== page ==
Some students suffer from what is called “impostor syndrome,” the “I-Don’t-Deserve-to-Be-Here” mentality that makes some fear that they will be “found out” as not being smart because they provided a simplistic or incorrect answer to a question. Even graduate students with years of discussion classes behind them suffer from this, so you’re not alone. Just know that the lack of confidence is mostly in your head and that you have the capability of overcoming it.

If the Material is the Problem: Take Small Measures to Help Yourself Learn It

After asking yourself the above questions, the main reasons why it’s difficult for you to speak up in discussions can become clearer. Here’s how to begin taking action to overcome those difficulties in terms of the coursework and subject matter:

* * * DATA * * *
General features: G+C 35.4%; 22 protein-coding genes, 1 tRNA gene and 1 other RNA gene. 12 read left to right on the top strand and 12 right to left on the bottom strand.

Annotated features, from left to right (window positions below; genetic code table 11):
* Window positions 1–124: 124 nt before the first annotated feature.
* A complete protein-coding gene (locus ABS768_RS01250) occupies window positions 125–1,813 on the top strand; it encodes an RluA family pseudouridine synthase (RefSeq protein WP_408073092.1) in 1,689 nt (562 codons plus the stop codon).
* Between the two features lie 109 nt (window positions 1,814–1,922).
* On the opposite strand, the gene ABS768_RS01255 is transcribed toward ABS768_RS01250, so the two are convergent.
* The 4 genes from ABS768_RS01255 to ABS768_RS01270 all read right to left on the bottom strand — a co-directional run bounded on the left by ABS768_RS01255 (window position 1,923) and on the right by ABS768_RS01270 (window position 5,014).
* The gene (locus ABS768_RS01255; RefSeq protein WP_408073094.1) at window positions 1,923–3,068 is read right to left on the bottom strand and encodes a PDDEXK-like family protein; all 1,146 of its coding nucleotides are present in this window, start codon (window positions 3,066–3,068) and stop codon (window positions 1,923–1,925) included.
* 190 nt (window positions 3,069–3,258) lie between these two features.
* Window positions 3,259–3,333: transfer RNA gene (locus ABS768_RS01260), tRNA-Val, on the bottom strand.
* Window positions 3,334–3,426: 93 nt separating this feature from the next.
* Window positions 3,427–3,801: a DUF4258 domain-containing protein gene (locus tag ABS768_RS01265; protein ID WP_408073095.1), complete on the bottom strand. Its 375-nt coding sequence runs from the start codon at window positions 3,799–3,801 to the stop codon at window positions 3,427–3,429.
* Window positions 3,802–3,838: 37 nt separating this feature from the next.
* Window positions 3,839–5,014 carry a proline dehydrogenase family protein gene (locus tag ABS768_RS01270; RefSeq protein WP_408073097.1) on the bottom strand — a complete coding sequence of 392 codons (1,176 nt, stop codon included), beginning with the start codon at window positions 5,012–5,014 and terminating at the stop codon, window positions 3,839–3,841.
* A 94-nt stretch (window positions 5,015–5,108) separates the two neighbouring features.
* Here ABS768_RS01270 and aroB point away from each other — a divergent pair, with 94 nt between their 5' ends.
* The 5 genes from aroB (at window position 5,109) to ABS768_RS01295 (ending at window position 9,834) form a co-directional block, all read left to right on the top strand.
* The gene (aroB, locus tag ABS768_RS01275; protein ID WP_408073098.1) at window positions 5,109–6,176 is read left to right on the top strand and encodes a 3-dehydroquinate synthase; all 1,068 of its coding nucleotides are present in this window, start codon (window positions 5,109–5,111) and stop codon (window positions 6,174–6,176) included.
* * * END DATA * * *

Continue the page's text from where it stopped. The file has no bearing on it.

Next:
• Make sure you are prepared for each class. In advance of the class, make a list of possible questions and/or comments you can use in the discussion. Having notes in front of you can make a big difference, and helps keep thoughts fresh in your mind.
  • If someone uses a word in class that you do not understand, or references an event, person, concept, formula, theory, et cetera that you are not familiar with, write it down. Look the term up after class so that you have that information stored away and can refer it back to the notes you took during discussions and lectures.
  • Most schools offer tutoring services. If you’re struggling, take advantage of the opportunity to work with a tutor. Alternatively, find another student in the class who can be a study buddy, or form a study group with multiple other students.